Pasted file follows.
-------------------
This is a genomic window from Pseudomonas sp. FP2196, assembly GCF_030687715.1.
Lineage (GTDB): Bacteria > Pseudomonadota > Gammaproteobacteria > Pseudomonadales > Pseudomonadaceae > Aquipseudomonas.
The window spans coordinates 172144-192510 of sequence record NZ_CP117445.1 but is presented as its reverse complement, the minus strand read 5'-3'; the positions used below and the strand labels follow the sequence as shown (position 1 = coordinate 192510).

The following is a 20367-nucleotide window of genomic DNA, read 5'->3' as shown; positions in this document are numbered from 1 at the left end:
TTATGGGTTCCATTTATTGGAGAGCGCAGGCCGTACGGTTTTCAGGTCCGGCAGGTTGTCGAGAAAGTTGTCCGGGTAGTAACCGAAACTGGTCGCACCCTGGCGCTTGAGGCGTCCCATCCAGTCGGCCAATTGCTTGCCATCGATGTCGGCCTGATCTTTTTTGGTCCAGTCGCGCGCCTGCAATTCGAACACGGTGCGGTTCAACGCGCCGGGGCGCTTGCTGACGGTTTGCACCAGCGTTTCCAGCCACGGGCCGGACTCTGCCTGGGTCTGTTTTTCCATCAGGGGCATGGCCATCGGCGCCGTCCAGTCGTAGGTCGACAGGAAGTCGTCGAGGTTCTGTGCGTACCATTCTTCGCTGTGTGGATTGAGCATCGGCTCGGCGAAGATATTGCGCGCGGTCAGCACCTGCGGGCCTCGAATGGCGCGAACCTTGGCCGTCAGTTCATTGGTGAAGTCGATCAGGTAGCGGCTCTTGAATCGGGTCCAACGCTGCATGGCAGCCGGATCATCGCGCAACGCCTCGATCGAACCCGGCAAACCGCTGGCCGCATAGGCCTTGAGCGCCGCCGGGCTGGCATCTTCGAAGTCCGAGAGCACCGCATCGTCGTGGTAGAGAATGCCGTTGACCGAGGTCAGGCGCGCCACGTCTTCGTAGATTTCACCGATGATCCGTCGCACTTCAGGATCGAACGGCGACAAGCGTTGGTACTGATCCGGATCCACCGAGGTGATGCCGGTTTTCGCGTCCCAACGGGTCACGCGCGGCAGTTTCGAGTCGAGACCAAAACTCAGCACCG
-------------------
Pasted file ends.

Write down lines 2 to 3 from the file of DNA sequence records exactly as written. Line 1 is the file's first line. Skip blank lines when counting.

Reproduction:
Lineage (GTDB): Bacteria > Pseudomonadota > Gammaproteobacteria > Pseudomonadales > Pseudomonadaceae > Aquipseudomonas.
The window spans coordinates 172144-192510 of sequence record NZ_CP117445.1 but is presented as its reverse complement, the minus strand read 5'-3'; the positions used below and the strand labels follow the sequence as shown (position 1 = coordinate 192510).